DESCRIPTION (provided by applicant): A major roadblock in regenerative medicine is the ability to resolve disease-associated inflammation and to optimize tissue regenerative capacity to prevent further tissue destruction secondary to inflammation or scarring. Recently, a major breakthrough in mesenchymal stem cells (MSCs) research identifies an intrinsic role of MSCs in immune-regulatory function. We have demonstrated that pro-inflammatory cytokines are required for immunosuppressive function of MSCs through the concerted action of chemokines, and nitric oxide, and that activated T cells can induce apoptosis of MSCs via the Fas/Fas L pathway. Our studies also have revealed that the immunosuppressive property of skin derived MSCs were tightly regulated by the local inflammatory niche mediated by the autocrine/paracrine IL17/IL6 axis, and therapeutic approaches targeting these distinct niche components resulted in suppression of excessive scar formation. Based on these observations, we explore the feasibility of isolating MSCs from human gingiva (hGMSCs), a unique oral tissue that functions both as a biological mucosal barrier and a component of the oral mucosal immunity. Interestingly, hGMSCs exhibit not only multipotent differentiation and self-renewal capacities but also possess superior immunosuppressive effect as compared to bone marrow mesenchymal stem cells (BMMSC), by inducing Tregs expansion and inhibiting Th17 cells, and consequently, suppress tissue destruction in our inflammation-related tissue injury/osteonecrosis model induced by bisphosphonate (BRONJ). We hypothesize that GMSCs are capable of playing dual roles in tissue repair including a protective role as an immunomodulator to inhibit tissue injury and a tissue regeneration role through their multipotent differentiation capacities. In this application, our interdisciplinary team with advanced specialties in stem cell biology, immunology, tissue repair/regeneration, and clinical therapies, proposes to elucidate the molecular mechanisms of inflammation- related tissue injury/degeneration, and develop a novel therapeutic approach using GMSCs to suppress inflammation and promote regeneration/reconstruction of diseased and injured oral and craniofacial tissues. Our objective will be addressed using three integrated specific aims: 1) To further delineate stem cell properties of hGMSCs at the single colony level;2) To determine whether hGMSCs are capable of immunomodulation and the underlying mechanisms;and 3) To explore the feasibility of targeting GMSCs to reduce inflammation and promote tissue regeneration in animal models of inflammation- related oral disorders/diseases. This study will substantially extend current knowledge of the immunomodulatory functions of GMSCs and provide critical pre-clinical data to test the feasibility and efficacy of novel therapeutic approach using GMSC to harness inflammation and enhance regeneration of inflammation-related or injured orofacial tissues. PUBLIC HEALTH RELEVANCE: This study will explore the use of stem cells derived from the gingiva, a specialized oral tissue, to inhibit inflammation and its tissue destruction in order to develop an optimal approach for the repair and restoration of the injured orofacial tissues.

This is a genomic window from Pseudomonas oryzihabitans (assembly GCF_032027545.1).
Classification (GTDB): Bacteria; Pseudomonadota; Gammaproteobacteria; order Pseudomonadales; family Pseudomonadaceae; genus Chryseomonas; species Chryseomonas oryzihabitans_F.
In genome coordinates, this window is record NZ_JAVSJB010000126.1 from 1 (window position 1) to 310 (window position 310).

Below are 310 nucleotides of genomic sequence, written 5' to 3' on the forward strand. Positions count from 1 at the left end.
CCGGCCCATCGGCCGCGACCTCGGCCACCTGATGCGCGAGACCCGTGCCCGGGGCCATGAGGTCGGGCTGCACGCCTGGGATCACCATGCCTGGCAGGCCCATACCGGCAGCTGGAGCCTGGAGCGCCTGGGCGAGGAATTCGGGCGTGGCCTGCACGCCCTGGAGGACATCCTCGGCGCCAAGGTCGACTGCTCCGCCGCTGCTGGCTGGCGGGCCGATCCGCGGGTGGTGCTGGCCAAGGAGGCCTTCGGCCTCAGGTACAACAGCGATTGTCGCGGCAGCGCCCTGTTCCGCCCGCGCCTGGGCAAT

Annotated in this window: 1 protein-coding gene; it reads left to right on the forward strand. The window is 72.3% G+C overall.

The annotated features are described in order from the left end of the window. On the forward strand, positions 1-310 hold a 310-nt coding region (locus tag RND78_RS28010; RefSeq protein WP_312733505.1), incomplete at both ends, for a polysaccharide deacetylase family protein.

|Effective start/end date||6/1/09 → 5/31/15|
- National Institutes of Health: $17,568.00
- National Institutes of Health: $574,256.00
- National Institutes of Health: $544,458.00
- National Institutes of Health: $597,450.00
- National Institutes of Health: $506,657.00
- National Institutes of Health: $594,677.00